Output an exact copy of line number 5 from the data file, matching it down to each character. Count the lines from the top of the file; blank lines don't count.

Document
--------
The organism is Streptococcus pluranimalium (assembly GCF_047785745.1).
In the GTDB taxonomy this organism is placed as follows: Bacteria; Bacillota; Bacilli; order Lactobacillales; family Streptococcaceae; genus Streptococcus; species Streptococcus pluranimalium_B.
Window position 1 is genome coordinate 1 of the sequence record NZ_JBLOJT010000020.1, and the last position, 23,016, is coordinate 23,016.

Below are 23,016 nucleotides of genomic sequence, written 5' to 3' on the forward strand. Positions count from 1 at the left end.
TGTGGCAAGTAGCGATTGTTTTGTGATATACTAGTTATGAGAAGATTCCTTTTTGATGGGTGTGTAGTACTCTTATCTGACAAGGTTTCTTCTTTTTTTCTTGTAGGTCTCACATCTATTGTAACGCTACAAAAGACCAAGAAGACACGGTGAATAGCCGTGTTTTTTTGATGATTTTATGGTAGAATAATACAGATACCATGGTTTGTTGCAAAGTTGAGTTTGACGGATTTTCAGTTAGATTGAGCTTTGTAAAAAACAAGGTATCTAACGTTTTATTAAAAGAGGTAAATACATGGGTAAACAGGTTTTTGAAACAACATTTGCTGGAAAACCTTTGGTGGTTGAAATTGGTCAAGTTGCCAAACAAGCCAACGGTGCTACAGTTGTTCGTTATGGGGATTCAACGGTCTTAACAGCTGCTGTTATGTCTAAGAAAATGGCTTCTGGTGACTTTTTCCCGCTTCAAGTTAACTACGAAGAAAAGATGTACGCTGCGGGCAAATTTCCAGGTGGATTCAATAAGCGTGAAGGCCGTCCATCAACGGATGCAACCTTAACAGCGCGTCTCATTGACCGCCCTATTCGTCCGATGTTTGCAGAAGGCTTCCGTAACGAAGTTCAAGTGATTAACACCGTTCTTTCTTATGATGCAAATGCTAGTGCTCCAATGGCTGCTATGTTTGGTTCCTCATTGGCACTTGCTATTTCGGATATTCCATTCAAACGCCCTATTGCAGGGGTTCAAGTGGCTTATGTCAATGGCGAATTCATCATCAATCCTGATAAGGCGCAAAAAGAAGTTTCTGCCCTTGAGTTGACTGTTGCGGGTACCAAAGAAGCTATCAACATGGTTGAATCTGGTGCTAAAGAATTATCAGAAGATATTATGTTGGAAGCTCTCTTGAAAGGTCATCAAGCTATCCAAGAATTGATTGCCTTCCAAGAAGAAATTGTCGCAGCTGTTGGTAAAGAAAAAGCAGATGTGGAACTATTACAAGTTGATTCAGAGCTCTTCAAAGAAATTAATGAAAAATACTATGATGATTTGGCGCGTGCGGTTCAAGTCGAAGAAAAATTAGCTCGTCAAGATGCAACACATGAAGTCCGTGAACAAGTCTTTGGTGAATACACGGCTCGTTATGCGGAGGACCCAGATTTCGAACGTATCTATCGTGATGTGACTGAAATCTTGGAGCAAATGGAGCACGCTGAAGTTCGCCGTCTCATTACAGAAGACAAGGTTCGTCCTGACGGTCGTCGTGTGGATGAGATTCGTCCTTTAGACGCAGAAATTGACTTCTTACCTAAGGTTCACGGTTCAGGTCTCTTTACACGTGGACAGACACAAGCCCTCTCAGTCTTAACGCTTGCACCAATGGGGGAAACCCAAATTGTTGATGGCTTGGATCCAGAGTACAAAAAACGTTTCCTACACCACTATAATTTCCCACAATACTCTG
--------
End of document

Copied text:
TGTGGCAAGTAGCGATTGTTTTGTGATATACTAGTTATGAGAAGATTCCTTTTTGATGGGTGTGTAGTACTCTTATCTGACAAGGTTTCTTCTTTTTTTCTTGTAGGTCTCACATCTATTGTAACGCTACAAAAGACCAAGAAGACACGGTGAATAGCCGTGTTTTTTTGATGATTTTATGGTAGAATAATACAGATACCATGGTTTGTTGCAAAGTTGAGTTTGACGGATTTTCAGTTAGATTGAGCTTTGTAAAAAACAAGGTATCTAACGTTTTATTAAAAGAGGTAAATACATGGGTAAACAGGTTTTTGAAACAACATTTGCTGGAAAACCTTTGGTGGTTGAAATTGGTCAAGTTGCCAAACAAGCCAACGGTGCTACAGTTGTTCGTTATGGGGATTCAACGGTCTTAACAGCTGCTGTTATGTCTAAGAAAATGGCTTCTGGTGACTTTTTCCCGCTTCAAGTTAACTACGAAGAAAAGATGTACGCTGCGGGCAAATTTCCAGGTGGATTCAATAAGCGTGAAGGCCGTCCATCAACGGATGCAACCTTAACAGCGCGTCTCATTGACCGCCCTATTCGTCCGATGTTTGCAGAAGGCTTCCGTAACGAAGTTCAAGTGATTAACACCGTTCTTTCTTATGATGCAAATGCTAGTGCTCCAATGGCTGCTATGTTTGGTTCCTCATTGGCACTTGCTATTTCGGATATTCCATTCAAACGCCCTATTGCAGGGGTTCAAGTGGCTTATGTCAATGGCGAATTCATCATCAATCCTGATAAGGCGCAAAAAGAAGTTTCTGCCCTTGAGTTGACTGTTGCGGGTACCAAAGAAGCTATCAACATGGTTGAATCTGGTGCTAAAGAATTATCAGAAGATATTATGTTGGAAGCTCTCTTGAAAGGTCATCAAGCTATCCAAGAATTGATTGCCTTCCAAGAAGAAATTGTCGCAGCTGTTGGTAAAGAAAAAGCAGATGTGGAACTATTACAAGTTGATTCAGAGCTCTTCAAAGAAATTAATGAAAAATACTATGATGATTTGGCGCGTGCGGTTCAAGTCGAAGAAAAATTAGCTCGTCAAGATGCAACACATGAAGTCCGTGAACAAGTCTTTGGTGAATACACGGCTCGTTATGCGGAGGACCCAGATTTCGAACGTATCTATCGTGATGTGACTGAAATCTTGGAGCAAATGGAGCACGCTGAAGTTCGCCGTCTCATTACAGAAGACAAGGTTCGTCCTGACGGTCGTCGTGTGGATGAGATTCGTCCTTTAGACGCAGAAATTGACTTCTTACCTAAGGTTCACGGTTCAGGTCTCTTTACACGTGGACAGACACAAGCCCTCTCAGTCTTAACGCTTGCACCAATGGGGGAAACCCAAATTGTTGATGGCTTGGATCCAGAGTACAAAAAACGTTTCCTACACCACTATAATTTCCCACAATACTCTG